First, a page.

RSV: acceptable to all?
at least one Bible translation that all are comfortable using for scholarly work and for the purposes of dialogue.In a comment on this I wrote:
Unfortunately I am now thinking I must revise this positive opinion of RSV. I have been using this version as a basis while checking a draft translation of the gospel of Luke. And I am afraid that I have been shocked by the approach to textual matters in this book - although several other books I have checked have not been so bad. The basic problem is that time after time RSV follows Codex D, the 5th century Codex Bezae Cantabrigiensis. This manuscript presents a highly variant Greek text (the "Western text") for which there is usually no support from any other Greek witness, although sometimes from Old Latin versions.
The ESV translators have disqualified their translation in the eyes of anyone who is not a fully committed evangelical by their theologically motivated changes e.g. to Isaiah 7:14, going back to "virgin" instead of "young woman". For similar reasons NIV is unacceptable to these people; TNIV is somewhat less of a problem to these people, as for example it has drawn back from capitalising "son" in Psalm 2, but it retains "virgin". The objection is to reading New Testament interpretations back into the Old Testament. Thus ESV, NIV and TNIV will never be acceptable to any more than one wing of the church.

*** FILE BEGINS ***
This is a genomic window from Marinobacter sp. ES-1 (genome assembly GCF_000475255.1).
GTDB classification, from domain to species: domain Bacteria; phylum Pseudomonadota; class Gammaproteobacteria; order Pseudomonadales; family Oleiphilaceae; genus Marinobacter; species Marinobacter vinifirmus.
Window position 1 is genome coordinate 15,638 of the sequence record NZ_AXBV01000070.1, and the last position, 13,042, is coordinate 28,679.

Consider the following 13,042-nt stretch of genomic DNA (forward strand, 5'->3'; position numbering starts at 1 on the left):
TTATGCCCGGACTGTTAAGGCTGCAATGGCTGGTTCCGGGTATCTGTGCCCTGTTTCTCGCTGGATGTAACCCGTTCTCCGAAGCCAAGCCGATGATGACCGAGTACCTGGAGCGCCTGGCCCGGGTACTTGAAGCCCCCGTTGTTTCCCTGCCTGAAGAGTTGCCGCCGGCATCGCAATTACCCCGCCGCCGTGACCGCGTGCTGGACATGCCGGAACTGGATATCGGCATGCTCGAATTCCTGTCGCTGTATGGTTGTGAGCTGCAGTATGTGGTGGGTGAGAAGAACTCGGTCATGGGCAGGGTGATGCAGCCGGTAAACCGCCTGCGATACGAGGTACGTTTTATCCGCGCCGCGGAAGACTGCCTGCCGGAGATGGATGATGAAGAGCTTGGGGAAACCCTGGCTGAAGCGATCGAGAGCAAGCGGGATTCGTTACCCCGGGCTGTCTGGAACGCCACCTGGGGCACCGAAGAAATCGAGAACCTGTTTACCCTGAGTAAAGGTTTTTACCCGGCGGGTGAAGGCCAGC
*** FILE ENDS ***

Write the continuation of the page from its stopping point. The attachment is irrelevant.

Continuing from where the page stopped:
The more liberal wing of the church might claim that NRSV fits the bill, but unfortunately this is not acceptable to evangelicals, because of the liberty it takes on some textual matters, and to some because of its approach to gender issues.
I would suggest that RSV is still the nearest we have to a generally acceptable translation. Evangelicals have mostly forgotten their old objections to "young woman" and "expiation". Even if some of us don't like RSV's approach to gender issues, we can at least take it as a product of its time - whereas an almost unbridgeable gap seems to have opened up on this, implying that no more recent translation will be acceptable to all.
In just one chapter, Luke 24, RSV follows Codex D against all other Greek manuscripts in the following places:
v.3 omits "of the Lord Jesus"
v.6 omits "He is not here, but has risen"
v.12 omits the whole verse
v.36 omits "and said to them, 'Peace to you!'"
v.40 omits the whole verse
v.51 omits "and was carried up into heaven" (one other Greek MS agrees with D here)
v.52 omits "worshipped him, and"
All of these readings are rejected by the UBS Greek New Testament with a B rating, which "indicates that the text is almost certain". Admittedly RSV footnotes all of these. I note that all of these points except the first NRSV follows the UBS Greek rather than RSV, with the RSV reading footnoted - not surprising because of the leading role of Bruce Metzger in preparing both of these texts.
Oddly enough, in v.32 RSV does not omit "within us" although this is omitted by Codex D and two other important MSS.
In the light of this, I have to revise my assessment of RSV and suggest that like NRSV it is "not acceptable to evangelicals, because of the liberty it takes on some textual matters". My criticisms of the NRSV on textual matters relate largely to the Old Testament, whereas my criticisms of RSV relate to the New Testament.